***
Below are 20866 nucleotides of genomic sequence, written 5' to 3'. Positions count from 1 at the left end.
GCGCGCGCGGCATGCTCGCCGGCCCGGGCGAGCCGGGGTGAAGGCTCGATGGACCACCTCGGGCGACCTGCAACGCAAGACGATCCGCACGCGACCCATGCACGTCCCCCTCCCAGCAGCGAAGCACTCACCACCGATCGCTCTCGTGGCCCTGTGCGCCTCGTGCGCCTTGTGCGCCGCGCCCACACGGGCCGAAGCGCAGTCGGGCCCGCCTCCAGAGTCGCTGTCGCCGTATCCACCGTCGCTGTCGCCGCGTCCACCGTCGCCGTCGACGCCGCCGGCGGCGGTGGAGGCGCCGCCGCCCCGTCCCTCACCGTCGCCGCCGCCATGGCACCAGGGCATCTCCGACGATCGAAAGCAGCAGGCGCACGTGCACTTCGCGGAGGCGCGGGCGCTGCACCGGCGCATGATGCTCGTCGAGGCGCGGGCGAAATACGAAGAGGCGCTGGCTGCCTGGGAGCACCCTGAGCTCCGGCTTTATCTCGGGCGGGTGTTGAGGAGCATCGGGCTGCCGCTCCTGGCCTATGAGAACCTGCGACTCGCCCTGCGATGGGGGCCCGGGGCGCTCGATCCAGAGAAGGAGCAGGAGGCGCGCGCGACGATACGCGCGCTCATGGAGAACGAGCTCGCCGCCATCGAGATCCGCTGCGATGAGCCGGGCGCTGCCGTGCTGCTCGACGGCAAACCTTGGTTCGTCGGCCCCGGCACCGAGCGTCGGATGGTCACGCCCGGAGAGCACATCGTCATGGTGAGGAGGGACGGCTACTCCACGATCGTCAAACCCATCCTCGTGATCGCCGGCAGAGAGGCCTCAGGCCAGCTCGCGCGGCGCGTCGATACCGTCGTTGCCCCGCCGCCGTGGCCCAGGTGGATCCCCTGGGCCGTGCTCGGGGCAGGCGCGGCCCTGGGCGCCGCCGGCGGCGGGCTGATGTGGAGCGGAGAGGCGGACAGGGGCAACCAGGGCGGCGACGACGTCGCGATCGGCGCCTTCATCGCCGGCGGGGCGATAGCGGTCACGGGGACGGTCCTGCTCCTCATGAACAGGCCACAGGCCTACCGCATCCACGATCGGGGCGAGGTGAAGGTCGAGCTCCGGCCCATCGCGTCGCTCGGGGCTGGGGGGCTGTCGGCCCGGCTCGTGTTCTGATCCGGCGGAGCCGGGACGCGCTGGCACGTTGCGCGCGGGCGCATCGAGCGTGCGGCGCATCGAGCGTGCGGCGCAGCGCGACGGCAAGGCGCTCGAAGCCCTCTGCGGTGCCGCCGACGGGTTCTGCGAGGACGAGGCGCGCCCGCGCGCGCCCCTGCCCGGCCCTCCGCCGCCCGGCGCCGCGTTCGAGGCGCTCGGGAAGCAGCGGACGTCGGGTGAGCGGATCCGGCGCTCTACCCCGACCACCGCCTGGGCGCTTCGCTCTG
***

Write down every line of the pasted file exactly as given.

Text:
Below are 20866 nucleotides of genomic sequence, written 5' to 3'. Positions count from 1 at the left end.
GCGCGCGCGGCATGCTCGCCGGCCCGGGCGAGCCGGGGTGAAGGCTCGATGGACCACCTCGGGCGACCTGCAACGCAAGACGATCCGCACGCGACCCATGCACGTCCCCCTCCCAGCAGCGAAGCACTCACCACCGATCGCTCTCGTGGCCCTGTGCGCCTCGTGCGCCTTGTGCGCCGCGCCCACACGGGCCGAAGCGCAGTCGGGCCCGCCTCCAGAGTCGCTGTCGCCGTATCCACCGTCGCTGTCGCCGCGTCCACCGTCGCCGTCGACGCCGCCGGCGGCGGTGGAGGCGCCGCCGCCCCGTCCCTCACCGTCGCCGCCGCCATGGCACCAGGGCATCTCCGACGATCGAAAGCAGCAGGCGCACGTGCACTTCGCGGAGGCGCGGGCGCTGCACCGGCGCATGATGCTCGTCGAGGCGCGGGCGAAATACGAAGAGGCGCTGGCTGCCTGGGAGCACCCTGAGCTCCGGCTTTATCTCGGGCGGGTGTTGAGGAGCATCGGGCTGCCGCTCCTGGCCTATGAGAACCTGCGACTCGCCCTGCGATGGGGGCCCGGGGCGCTCGATCCAGAGAAGGAGCAGGAGGCGCGCGCGACGATACGCGCGCTCATGGAGAACGAGCTCGCCGCCATCGAGATCCGCTGCGATGAGCCGGGCGCTGCCGTGCTGCTCGACGGCAAACCTTGGTTCGTCGGCCCCGGCACCGAGCGTCGGATGGTCACGCCCGGAGAGCACATCGTCATGGTGAGGAGGGACGGCTACTCCACGATCGTCAAACCCATCCTCGTGATCGCCGGCAGAGAGGCCTCAGGCCAGCTCGCGCGGCGCGTCGATACCGTCGTTGCCCCGCCGCCGTGGCCCAGGTGGATCCCCTGGGCCGTGCTCGGGGCAGGCGCGGCCCTGGGCGCCGCCGGCGGCGGGCTGATGTGGAGCGGAGAGGCGGACAGGGGCAACCAGGGCGGCGACGACGTCGCGATCGGCGCCTTCATCGCCGGCGGGGCGATAGCGGTCACGGGGACGGTCCTGCTCCTCATGAACAGGCCACAGGCCTACCGCATCCACGATCGGGGCGAGGTGAAGGTCGAGCTCCGGCCCATCGCGTCGCTCGGGGCTGGGGGGCTGTCGGCCCGGCTCGTGTTCTGATCCGGCGGAGCCGGGACGCGCTGGCACGTTGCGCGCGGGCGCATCGAGCGTGCGGCGCATCGAGCGTGCGGCGCAGCGCGACGGCAAGGCGCTCGAAGCCCTCTGCGGTGCCGCCGACGGGTTCTGCGAGGACGAGGCGCGCCCGCGCGCGCCCCTGCCCGGCCCTCCGCCGCCCGGCGCCGCGTTCGAGGCGCTCGGGAAGCAGCGGACGTCGGGTGAGCGGATCCGGCGCTCTACCCCGACCACCGCCTGGGCGCTTCGCTCTG